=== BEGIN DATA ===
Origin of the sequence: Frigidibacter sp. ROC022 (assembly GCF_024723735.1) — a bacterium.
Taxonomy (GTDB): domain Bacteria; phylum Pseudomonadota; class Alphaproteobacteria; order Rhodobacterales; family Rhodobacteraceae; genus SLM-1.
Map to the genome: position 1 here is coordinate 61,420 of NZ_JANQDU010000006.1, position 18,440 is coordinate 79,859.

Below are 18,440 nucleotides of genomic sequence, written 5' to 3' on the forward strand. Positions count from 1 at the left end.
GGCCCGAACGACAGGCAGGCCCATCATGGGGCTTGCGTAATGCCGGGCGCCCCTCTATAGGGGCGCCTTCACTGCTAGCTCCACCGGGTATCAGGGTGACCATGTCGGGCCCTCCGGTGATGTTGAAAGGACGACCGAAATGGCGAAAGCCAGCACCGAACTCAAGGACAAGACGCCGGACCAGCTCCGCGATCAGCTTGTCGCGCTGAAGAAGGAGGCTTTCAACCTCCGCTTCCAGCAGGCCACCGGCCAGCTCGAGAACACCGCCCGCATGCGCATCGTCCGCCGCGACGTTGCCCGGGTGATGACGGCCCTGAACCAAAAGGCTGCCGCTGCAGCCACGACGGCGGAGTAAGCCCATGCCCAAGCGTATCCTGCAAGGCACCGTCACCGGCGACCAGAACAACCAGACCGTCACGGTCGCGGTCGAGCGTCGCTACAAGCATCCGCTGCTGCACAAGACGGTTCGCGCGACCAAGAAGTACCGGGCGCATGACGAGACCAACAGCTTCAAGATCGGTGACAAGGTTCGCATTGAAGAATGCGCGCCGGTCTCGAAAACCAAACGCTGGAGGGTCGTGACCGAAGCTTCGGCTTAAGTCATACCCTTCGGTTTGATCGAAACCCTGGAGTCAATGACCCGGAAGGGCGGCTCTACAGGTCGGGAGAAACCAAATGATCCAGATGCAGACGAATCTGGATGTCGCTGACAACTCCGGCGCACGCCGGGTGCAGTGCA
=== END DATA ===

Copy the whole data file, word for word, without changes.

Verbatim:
Origin of the sequence: Frigidibacter sp. ROC022 (assembly GCF_024723735.1) — a bacterium.
Taxonomy (GTDB): domain Bacteria; phylum Pseudomonadota; class Alphaproteobacteria; order Rhodobacterales; family Rhodobacteraceae; genus SLM-1.
Map to the genome: position 1 here is coordinate 61,420 of NZ_JANQDU010000006.1, position 18,440 is coordinate 79,859.

Below are 18,440 nucleotides of genomic sequence, written 5' to 3' on the forward strand. Positions count from 1 at the left end.
GGCCCGAACGACAGGCAGGCCCATCATGGGGCTTGCGTAATGCCGGGCGCCCCTCTATAGGGGCGCCTTCACTGCTAGCTCCACCGGGTATCAGGGTGACCATGTCGGGCCCTCCGGTGATGTTGAAAGGACGACCGAAATGGCGAAAGCCAGCACCGAACTCAAGGACAAGACGCCGGACCAGCTCCGCGATCAGCTTGTCGCGCTGAAGAAGGAGGCTTTCAACCTCCGCTTCCAGCAGGCCACCGGCCAGCTCGAGAACACCGCCCGCATGCGCATCGTCCGCCGCGACGTTGCCCGGGTGATGACGGCCCTGAACCAAAAGGCTGCCGCTGCAGCCACGACGGCGGAGTAAGCCCATGCCCAAGCGTATCCTGCAAGGCACCGTCACCGGCGACCAGAACAACCAGACCGTCACGGTCGCGGTCGAGCGTCGCTACAAGCATCCGCTGCTGCACAAGACGGTTCGCGCGACCAAGAAGTACCGGGCGCATGACGAGACCAACAGCTTCAAGATCGGTGACAAGGTTCGCATTGAAGAATGCGCGCCGGTCTCGAAAACCAAACGCTGGAGGGTCGTGACCGAAGCTTCGGCTTAAGTCATACCCTTCGGTTTGATCGAAACCCTGGAGTCAATGACCCGGAAGGGCGGCTCTACAGGTCGGGAGAAACCAAATGATCCAGATGCAGACGAATCTGGATGTCGCTGACAACTCCGGCGCACGCCGGGTGCAGTGCA